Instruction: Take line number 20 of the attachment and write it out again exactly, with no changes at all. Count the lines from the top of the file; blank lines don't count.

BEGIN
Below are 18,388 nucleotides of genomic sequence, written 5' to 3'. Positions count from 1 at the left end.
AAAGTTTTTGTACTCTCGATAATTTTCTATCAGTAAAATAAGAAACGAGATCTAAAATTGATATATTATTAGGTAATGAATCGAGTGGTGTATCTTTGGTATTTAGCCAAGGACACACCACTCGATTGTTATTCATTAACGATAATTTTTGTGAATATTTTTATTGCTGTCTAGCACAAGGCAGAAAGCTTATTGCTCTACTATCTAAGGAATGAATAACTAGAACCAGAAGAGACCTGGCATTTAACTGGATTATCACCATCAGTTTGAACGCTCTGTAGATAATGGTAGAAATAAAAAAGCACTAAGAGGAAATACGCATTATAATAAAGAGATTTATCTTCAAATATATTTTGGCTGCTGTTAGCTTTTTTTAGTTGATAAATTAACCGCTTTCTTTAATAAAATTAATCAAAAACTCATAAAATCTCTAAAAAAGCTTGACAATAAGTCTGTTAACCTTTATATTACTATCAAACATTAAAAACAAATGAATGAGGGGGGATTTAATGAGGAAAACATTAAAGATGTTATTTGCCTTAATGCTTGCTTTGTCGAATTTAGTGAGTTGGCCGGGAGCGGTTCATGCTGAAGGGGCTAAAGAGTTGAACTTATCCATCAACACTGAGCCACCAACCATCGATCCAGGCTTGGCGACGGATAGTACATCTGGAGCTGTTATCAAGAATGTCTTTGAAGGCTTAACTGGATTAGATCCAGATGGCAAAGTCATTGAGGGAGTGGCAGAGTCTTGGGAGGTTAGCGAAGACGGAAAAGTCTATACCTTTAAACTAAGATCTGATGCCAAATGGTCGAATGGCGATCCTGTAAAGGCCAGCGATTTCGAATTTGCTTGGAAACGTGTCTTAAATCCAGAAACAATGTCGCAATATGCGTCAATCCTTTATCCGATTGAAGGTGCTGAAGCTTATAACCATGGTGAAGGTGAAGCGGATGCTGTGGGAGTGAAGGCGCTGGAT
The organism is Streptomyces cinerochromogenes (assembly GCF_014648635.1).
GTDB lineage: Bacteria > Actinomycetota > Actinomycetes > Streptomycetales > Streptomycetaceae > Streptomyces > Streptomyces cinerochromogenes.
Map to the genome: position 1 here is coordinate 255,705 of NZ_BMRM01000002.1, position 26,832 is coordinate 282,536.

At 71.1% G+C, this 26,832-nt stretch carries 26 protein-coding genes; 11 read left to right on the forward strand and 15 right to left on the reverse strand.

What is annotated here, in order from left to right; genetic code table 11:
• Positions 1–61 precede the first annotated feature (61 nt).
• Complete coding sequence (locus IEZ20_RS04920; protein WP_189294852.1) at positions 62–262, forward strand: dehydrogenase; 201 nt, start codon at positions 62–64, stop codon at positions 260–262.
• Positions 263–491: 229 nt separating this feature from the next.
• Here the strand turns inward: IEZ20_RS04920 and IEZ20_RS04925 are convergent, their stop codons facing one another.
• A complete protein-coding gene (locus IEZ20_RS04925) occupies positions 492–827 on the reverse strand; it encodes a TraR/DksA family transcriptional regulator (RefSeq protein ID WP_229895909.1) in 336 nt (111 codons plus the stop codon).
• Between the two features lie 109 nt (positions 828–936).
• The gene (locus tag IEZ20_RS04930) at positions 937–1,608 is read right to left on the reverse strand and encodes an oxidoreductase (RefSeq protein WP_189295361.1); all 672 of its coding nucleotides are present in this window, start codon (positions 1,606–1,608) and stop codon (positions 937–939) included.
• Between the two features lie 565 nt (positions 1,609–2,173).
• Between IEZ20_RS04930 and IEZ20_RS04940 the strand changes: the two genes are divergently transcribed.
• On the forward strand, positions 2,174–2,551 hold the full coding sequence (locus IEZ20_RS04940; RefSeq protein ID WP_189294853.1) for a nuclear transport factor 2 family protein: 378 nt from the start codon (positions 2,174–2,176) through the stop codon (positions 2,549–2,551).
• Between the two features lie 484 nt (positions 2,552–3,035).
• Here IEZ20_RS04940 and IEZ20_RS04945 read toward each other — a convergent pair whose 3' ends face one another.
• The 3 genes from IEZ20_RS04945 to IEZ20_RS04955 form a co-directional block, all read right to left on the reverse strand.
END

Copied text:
• The 3 genes from IEZ20_RS04945 to IEZ20_RS04955 form a co-directional block, all read right to left on the reverse strand.